The Four Keys to Super Bowl Marketing on a Pop Warner Budget
Super Bowl XLVII is in the books and the talk of water coolers now shifts from the actual game to the commercials. Super Bowl Sunday is the most-watched event in television, where dozens of companies feel content to spend up to $4 million on 30 seconds of television ad space. Even household name brands like Coca-Cola and Pepsi find the massive investment worthwhile to maintain their position in the market and maybe—just maybe—pick off consumers who were loyal to a competitor.
If you’re the owner of a small business, you obviously don’t have the means to advertise on Super Sunday. But there are still lessons to take away from these epic commercials. Whether you want to take your marketing efforts to local TV, radio, social media, or group SMS, it’s important to take tips from the most established names.
Below are a few recurring themes among Sunday’s most talked about ads. The one thing they all have in common: they’re free. Any company can use them but many small businesses feel too intimidated to try. Don’t make your business one of them. Use even one of these elements and you won’t need to hire Bar Rafaeli or The Rock to drive your message home.
Humor – Any analysis of Super Bowl commercials immediately goes into which ads were the funniest. Broad humor, subtle humor, pop culture humor, risqué humor, all humor was fair game during Sunday’s broadcast. After all, 30-second advertisements make the perfect medium for comedy: quick and concise without letting a joke overstay its welcome. But writing humor is a minefield, where a joke that doesn’t land will lead to more cringes than customers. Test every joke thoroughly if you decide to go this route.
Sincerity – If you don’t want to attract consumers with humor, sincerity works just as well. A few simple, honest words go a long way in a society jaded by loud, bombastic nonsense (like, say, 250-pound men bashing each others’ heads in at full speed). If you and your company can be the ones to have society stop for a moment, look around, and enjoy a genuine emotion, it will be handsomely rewarded. Don’t try to aim for a tear-jerking piece. Just be candid and human.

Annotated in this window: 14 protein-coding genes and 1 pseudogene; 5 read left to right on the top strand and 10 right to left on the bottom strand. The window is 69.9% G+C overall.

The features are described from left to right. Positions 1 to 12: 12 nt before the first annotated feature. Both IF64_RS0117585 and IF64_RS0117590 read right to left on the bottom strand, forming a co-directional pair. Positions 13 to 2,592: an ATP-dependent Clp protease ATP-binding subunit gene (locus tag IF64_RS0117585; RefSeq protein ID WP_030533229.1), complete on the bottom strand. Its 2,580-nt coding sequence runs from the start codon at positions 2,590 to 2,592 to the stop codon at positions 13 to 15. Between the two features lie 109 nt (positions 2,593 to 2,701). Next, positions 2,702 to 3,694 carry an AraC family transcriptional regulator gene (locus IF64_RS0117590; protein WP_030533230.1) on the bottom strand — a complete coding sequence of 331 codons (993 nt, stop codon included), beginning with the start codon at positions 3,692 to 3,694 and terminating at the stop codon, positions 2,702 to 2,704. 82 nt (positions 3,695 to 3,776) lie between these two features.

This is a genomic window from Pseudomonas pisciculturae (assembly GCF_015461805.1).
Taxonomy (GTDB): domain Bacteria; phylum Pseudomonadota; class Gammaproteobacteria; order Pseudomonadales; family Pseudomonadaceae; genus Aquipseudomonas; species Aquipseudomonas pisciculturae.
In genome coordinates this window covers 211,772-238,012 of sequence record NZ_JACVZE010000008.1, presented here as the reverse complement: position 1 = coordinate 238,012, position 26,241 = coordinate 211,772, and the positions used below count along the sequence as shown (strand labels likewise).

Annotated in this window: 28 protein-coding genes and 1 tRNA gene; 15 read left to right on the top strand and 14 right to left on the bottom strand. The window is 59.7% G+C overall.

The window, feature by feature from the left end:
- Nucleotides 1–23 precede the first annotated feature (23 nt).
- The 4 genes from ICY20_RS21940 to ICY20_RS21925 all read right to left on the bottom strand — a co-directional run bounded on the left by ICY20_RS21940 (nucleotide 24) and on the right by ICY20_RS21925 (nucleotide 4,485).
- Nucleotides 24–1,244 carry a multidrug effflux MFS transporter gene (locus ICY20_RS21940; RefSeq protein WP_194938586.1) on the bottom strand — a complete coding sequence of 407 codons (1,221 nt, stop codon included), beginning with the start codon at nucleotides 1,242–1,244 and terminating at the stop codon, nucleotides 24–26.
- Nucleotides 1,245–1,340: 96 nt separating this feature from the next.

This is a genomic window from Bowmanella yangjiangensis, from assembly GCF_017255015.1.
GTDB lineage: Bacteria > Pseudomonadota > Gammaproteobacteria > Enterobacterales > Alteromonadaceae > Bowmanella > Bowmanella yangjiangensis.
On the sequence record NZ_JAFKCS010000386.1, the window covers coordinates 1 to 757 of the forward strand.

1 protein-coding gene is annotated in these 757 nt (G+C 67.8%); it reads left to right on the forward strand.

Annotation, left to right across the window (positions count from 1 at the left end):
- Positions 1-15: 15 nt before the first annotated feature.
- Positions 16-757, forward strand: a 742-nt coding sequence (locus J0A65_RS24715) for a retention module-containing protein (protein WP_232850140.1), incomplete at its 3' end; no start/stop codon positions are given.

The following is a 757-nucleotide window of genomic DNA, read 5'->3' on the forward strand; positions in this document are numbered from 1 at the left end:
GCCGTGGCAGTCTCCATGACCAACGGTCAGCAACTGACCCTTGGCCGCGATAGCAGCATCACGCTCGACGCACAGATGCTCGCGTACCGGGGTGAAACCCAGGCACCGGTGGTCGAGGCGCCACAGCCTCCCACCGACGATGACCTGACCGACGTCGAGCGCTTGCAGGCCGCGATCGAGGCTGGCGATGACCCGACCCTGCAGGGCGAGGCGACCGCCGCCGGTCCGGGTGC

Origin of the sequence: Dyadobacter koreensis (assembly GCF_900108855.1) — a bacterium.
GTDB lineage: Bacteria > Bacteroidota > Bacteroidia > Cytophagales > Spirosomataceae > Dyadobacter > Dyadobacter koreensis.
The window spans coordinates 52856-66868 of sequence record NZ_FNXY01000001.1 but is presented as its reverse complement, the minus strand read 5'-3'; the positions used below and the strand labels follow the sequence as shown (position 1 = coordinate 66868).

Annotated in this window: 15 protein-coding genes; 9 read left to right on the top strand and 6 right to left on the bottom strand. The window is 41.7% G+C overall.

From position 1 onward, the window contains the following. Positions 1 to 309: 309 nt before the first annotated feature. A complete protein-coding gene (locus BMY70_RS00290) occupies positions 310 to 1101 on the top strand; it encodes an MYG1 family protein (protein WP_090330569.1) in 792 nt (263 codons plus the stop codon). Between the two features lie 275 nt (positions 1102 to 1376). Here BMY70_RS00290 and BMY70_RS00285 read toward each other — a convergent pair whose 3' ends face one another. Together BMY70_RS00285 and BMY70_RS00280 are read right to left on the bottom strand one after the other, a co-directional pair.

The Unexpected – No matter what style you choose to use for your pieces, the most memorable are the ones that throw the audience for a loop. Most people go through the drudgery of everyday life only half paying attention to what advertisers and marketers tell them. What’s worse is that the marketing field is so full of copycats that audiences immediately tune out because they think they know what’s going to happen. So a sudden diversion from the expected will command their attention for at least a few seconds. If you use those seconds wisely your message could last a very long time.
Courage – Some of the advertisements succeeded; some fell short of their goal. But they all endeavored to create something new for, in many cases, one of the biggest days of their business. It’s the challenge of creativity: not actually being creative but being bold enough to attempt creativity in the first place. Even the most cynical media soul must give those businesses some credit for that much.
The most prestigious agencies in the world spent a great deal of time and money essentially getting back to the basics. If all you’re equipped with is a smart phone and a group opt-in SMS account you can create the same effects in 160 characters or less. Gather your team (or at least a few friends), brainstorm ideas, and inject some freshness into your campaign. With a little luck we might see you in time for Super Bowl L.